Invoking an image of weathered cowboys riding hard on the range, chasing outlaws in a running gunfight, are the U.S. Marshals of the Old West. And while those images were “real,” especially with many of the brave men working in Indian Territory under the jurisdiction of “Hanging Judge” Isaac Parker, or in the fledgling western territories of Arizona, New Mexico, Montana, Wyoming and others; many may not know that the U.S. Marshal Service is more than 200 years old.
The U.S. Marshal Service was created by the first Congress in the Judiciary Act of 1789, the same legislation that established the federal judicial system. When George Washington set up his first administration and the first Congress began passing laws, both quickly discovered an inconvenient gap – there was no agency established to represent the federal government’s interests at the local level. Part of the problem was solved by creating specialized agencies, such as customs and revenue collectors, to levy the tariffs and taxes, but there were numerous other jobs that needed to be done.
Many of these tasks fell to the U.S. Marshal Service. Given extensive authority to support federal courts, Congress, or the president, these marshals and their deputies have served subpoenas, warrants, made arrests, and handled prisoners for more than two centuries.
And though these are the most well-known of their tasks, they had numerous others as well, including the disbursement of money. The Marshals paid the fees and expenses of the court clerks, U.S. Attorneys, jurors, and witnesses. They rented the courtrooms and jail space and hired the bailiffs, criers, and janitors. They made sure the prisoners were present, the jurors were available, and the witnesses were on time.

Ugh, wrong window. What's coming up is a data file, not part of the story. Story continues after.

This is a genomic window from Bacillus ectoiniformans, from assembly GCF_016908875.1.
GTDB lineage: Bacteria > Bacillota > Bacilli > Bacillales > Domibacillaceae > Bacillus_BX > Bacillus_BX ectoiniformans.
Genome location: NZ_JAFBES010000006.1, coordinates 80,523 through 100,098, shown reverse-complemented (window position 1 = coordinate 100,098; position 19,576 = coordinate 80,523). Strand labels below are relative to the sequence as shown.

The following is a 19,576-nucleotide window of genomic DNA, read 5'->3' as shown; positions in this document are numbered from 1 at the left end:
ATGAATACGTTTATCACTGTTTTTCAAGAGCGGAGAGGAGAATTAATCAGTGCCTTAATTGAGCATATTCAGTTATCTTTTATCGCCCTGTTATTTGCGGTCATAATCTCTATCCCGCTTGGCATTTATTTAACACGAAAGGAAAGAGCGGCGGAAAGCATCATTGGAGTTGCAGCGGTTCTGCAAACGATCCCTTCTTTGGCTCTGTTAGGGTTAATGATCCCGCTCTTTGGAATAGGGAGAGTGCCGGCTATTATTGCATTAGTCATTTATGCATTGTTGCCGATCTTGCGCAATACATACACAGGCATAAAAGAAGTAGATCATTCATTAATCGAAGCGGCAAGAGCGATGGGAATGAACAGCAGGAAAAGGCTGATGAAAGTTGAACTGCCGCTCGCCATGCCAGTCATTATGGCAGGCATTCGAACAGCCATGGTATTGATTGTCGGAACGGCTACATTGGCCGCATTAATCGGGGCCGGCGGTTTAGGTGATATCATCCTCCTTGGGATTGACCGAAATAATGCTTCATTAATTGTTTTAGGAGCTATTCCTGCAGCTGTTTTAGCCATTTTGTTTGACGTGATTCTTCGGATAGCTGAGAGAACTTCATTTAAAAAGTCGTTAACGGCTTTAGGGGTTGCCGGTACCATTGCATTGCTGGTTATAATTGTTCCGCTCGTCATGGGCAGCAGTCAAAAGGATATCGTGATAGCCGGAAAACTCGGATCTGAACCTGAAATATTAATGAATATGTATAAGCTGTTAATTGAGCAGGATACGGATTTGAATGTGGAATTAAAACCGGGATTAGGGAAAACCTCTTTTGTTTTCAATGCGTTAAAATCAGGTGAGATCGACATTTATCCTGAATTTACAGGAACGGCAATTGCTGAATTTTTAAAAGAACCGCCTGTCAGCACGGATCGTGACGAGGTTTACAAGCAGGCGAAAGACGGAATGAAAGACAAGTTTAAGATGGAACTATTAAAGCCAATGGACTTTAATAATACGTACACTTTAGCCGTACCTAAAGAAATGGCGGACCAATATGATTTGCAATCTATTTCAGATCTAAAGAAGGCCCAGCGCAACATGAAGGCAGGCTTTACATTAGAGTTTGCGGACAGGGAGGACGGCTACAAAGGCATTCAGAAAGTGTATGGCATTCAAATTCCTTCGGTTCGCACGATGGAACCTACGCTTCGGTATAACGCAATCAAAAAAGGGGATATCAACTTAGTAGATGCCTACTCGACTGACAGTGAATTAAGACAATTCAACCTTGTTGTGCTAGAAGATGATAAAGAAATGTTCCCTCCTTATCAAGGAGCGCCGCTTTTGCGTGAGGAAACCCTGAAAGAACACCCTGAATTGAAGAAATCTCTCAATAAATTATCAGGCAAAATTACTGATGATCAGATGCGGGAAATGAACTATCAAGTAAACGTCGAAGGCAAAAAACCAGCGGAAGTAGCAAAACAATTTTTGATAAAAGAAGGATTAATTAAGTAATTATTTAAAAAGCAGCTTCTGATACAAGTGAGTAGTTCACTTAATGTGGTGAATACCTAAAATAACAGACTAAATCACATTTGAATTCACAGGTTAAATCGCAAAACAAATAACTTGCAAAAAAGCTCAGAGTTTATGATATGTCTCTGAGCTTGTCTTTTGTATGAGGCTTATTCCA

But this was only a part of what the Marshals did. The Marshals have also taken the responsibility for a number of other tasks over the years, such as taking the national census through 1870, distributing Presidential proclamations, registering enemy aliens in times of war, capturing fugitive slaves, and protecting the American borders.
Their motto is “Justice, Integrity, and Service,” and through the years, their heroics in the face of lawlessness have often become famous, especially in the days of the Old West, which has so often been portrayed in popular films, and invoking the many images we have of these courageous men today.
In the second half of the 19th century, the U.S. Marshals became synonymous with the “Wild West” as they made their mark on history in the many lawless frontier towns. In many of these places, the marshals were the only kind of law that was available, and knowing this, numerous outlaws made their livelihoods in these fledgling towns that had not yet become structured enough to provide for their own authorities. Here, in “wicked” places like Deadwood South Dakota; Tombstone, Arizona; and the plains of Indian Territory, U.S. Deputy Marshals became famous as they pursued such notorious outlaws as Billy the Kid in New Mexico; Dalton Gang, Belle Starr, and the Rufus Buck Gang in Indian Territory; Jesse James in the Midwest; and Butch Cassidy’s Wild Bunch in Wyoming; and hundreds of others.